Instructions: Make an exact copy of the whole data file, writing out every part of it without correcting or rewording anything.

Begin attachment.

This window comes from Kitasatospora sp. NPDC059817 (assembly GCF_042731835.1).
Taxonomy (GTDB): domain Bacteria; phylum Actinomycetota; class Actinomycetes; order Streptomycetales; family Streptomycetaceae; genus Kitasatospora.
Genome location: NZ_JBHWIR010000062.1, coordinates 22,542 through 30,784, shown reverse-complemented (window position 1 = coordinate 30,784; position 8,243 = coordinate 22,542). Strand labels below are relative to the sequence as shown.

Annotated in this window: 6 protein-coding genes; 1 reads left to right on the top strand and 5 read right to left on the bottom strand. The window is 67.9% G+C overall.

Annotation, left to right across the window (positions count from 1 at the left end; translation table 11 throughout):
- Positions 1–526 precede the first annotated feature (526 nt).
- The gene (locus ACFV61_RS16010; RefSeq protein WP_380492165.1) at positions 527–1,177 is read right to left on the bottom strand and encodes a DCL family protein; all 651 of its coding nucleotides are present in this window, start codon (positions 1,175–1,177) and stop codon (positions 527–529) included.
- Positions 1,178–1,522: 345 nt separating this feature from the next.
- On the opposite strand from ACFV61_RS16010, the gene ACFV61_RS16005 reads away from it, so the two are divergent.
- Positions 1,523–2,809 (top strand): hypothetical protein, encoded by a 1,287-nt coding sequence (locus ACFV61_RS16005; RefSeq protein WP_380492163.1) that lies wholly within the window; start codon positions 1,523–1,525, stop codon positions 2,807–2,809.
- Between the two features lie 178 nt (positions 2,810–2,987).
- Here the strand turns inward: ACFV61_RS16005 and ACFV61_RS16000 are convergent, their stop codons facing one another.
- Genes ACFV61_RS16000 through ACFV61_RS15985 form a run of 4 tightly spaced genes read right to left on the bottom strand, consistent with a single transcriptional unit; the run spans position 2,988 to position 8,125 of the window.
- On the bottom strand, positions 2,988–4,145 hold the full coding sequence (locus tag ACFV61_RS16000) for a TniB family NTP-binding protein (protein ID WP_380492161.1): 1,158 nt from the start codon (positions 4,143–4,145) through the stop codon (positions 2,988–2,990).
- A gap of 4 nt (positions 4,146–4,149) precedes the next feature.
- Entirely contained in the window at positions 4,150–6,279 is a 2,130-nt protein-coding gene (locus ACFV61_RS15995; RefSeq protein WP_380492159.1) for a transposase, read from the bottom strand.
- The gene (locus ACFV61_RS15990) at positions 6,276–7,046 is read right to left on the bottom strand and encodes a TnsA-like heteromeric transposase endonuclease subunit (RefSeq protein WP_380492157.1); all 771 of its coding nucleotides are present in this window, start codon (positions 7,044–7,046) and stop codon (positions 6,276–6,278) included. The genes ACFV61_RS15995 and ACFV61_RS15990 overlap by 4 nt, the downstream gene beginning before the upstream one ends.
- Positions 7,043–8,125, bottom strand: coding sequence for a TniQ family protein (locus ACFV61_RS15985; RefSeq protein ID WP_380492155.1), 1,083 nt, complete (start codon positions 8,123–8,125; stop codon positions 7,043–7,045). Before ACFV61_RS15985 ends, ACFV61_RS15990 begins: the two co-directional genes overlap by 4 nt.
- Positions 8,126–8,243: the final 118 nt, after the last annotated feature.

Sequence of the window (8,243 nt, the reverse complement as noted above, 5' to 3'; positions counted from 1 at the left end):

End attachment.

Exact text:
This window comes from Kitasatospora sp. NPDC059817 (assembly GCF_042731835.1).
Taxonomy (GTDB): domain Bacteria; phylum Actinomycetota; class Actinomycetes; order Streptomycetales; family Streptomycetaceae; genus Kitasatospora.
Genome location: NZ_JBHWIR010000062.1, coordinates 22,542 through 30,784, shown reverse-complemented (window position 1 = coordinate 30,784; position 8,243 = coordinate 22,542). Strand labels below are relative to the sequence as shown.

Annotated in this window: 6 protein-coding genes; 1 reads left to right on the top strand and 5 read right to left on the bottom strand. The window is 67.9% G+C overall.

Annotation, left to right across the window (positions count from 1 at the left end; translation table 11 throughout):
- Positions 1–526 precede the first annotated feature (526 nt).
- The gene (locus ACFV61_RS16010; RefSeq protein WP_380492165.1) at positions 527–1,177 is read right to left on the bottom strand and encodes a DCL family protein; all 651 of its coding nucleotides are present in this window, start codon (positions 1,175–1,177) and stop codon (positions 527–529) included.
- Positions 1,178–1,522: 345 nt separating this feature from the next.
- On the opposite strand from ACFV61_RS16010, the gene ACFV61_RS16005 reads away from it, so the two are divergent.
- Positions 1,523–2,809 (top strand): hypothetical protein, encoded by a 1,287-nt coding sequence (locus ACFV61_RS16005; RefSeq protein WP_380492163.1) that lies wholly within the window; start codon positions 1,523–1,525, stop codon positions 2,807–2,809.
- Between the two features lie 178 nt (positions 2,810–2,987).
- Here the strand turns inward: ACFV61_RS16005 and ACFV61_RS16000 are convergent, their stop codons facing one another.
- Genes ACFV61_RS16000 through ACFV61_RS15985 form a run of 4 tightly spaced genes read right to left on the bottom strand, consistent with a single transcriptional unit; the run spans position 2,988 to position 8,125 of the window.
- On the bottom strand, positions 2,988–4,145 hold the full coding sequence (locus tag ACFV61_RS16000) for a TniB family NTP-binding protein (protein ID WP_380492161.1): 1,158 nt from the start codon (positions 4,143–4,145) through the stop codon (positions 2,988–2,990).
- A gap of 4 nt (positions 4,146–4,149) precedes the next feature.
- Entirely contained in the window at positions 4,150–6,279 is a 2,130-nt protein-coding gene (locus ACFV61_RS15995; RefSeq protein WP_380492159.1) for a transposase, read from the bottom strand.
- The gene (locus ACFV61_RS15990) at positions 6,276–7,046 is read right to left on the bottom strand and encodes a TnsA-like heteromeric transposase endonuclease subunit (RefSeq protein WP_380492157.1); all 771 of its coding nucleotides are present in this window, start codon (positions 7,044–7,046) and stop codon (positions 6,276–6,278) included. The genes ACFV61_RS15995 and ACFV61_RS15990 overlap by 4 nt, the downstream gene beginning before the upstream one ends.
- Positions 7,043–8,125, bottom strand: coding sequence for a TniQ family protein (locus ACFV61_RS15985; RefSeq protein ID WP_380492155.1), 1,083 nt, complete (start codon positions 8,123–8,125; stop codon positions 7,043–7,045). Before ACFV61_RS15985 ends, ACFV61_RS15990 begins: the two co-directional genes overlap by 4 nt.
- Positions 8,126–8,243: the final 118 nt, after the last annotated feature.

Sequence of the window (8,243 nt, the reverse complement as noted above, 5' to 3'; positions counted from 1 at the left end):